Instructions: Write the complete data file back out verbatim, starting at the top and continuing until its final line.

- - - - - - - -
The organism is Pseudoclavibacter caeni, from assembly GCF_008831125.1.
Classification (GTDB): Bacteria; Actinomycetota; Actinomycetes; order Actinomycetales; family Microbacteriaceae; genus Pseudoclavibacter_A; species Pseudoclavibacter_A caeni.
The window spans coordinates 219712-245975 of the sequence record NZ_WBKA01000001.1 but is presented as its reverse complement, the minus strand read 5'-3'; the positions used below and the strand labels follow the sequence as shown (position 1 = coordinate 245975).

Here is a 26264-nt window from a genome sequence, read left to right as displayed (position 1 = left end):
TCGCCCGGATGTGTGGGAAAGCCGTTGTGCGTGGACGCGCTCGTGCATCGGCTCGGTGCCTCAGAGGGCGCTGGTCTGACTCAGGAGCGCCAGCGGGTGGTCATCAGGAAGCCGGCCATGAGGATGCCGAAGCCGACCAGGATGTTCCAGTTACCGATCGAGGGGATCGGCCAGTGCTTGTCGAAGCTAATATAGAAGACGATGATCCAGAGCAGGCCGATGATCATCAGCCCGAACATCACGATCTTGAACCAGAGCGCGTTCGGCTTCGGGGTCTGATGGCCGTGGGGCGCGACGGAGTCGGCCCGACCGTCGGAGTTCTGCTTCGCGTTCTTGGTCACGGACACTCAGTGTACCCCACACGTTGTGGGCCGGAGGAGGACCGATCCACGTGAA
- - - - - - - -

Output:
The organism is Pseudoclavibacter caeni, from assembly GCF_008831125.1.
Classification (GTDB): Bacteria; Actinomycetota; Actinomycetes; order Actinomycetales; family Microbacteriaceae; genus Pseudoclavibacter_A; species Pseudoclavibacter_A caeni.
The window spans coordinates 219712-245975 of the sequence record NZ_WBKA01000001.1 but is presented as its reverse complement, the minus strand read 5'-3'; the positions used below and the strand labels follow the sequence as shown (position 1 = coordinate 245975).

Here is a 26264-nt window from a genome sequence, read left to right as displayed (position 1 = left end):
TCGCCCGGATGTGTGGGAAAGCCGTTGTGCGTGGACGCGCTCGTGCATCGGCTCGGTGCCTCAGAGGGCGCTGGTCTGACTCAGGAGCGCCAGCGGGTGGTCATCAGGAAGCCGGCCATGAGGATGCCGAAGCCGACCAGGATGTTCCAGTTACCGATCGAGGGGATCGGCCAGTGCTTGTCGAAGCTAATATAGAAGACGATGATCCAGAGCAGGCCGATGATCATCAGCCCGAACATCACGATCTTGAACCAGAGCGCGTTCGGCTTCGGGGTCTGATGGCCGTGGGGCGCGACGGAGTCGGCCCGACCGTCGGAGTTCTGCTTCGCGTTCTTGGTCACGGACACTCAGTGTACCCCACACGTTGTGGGCCGGAGGAGGACCGATCCACGTGAA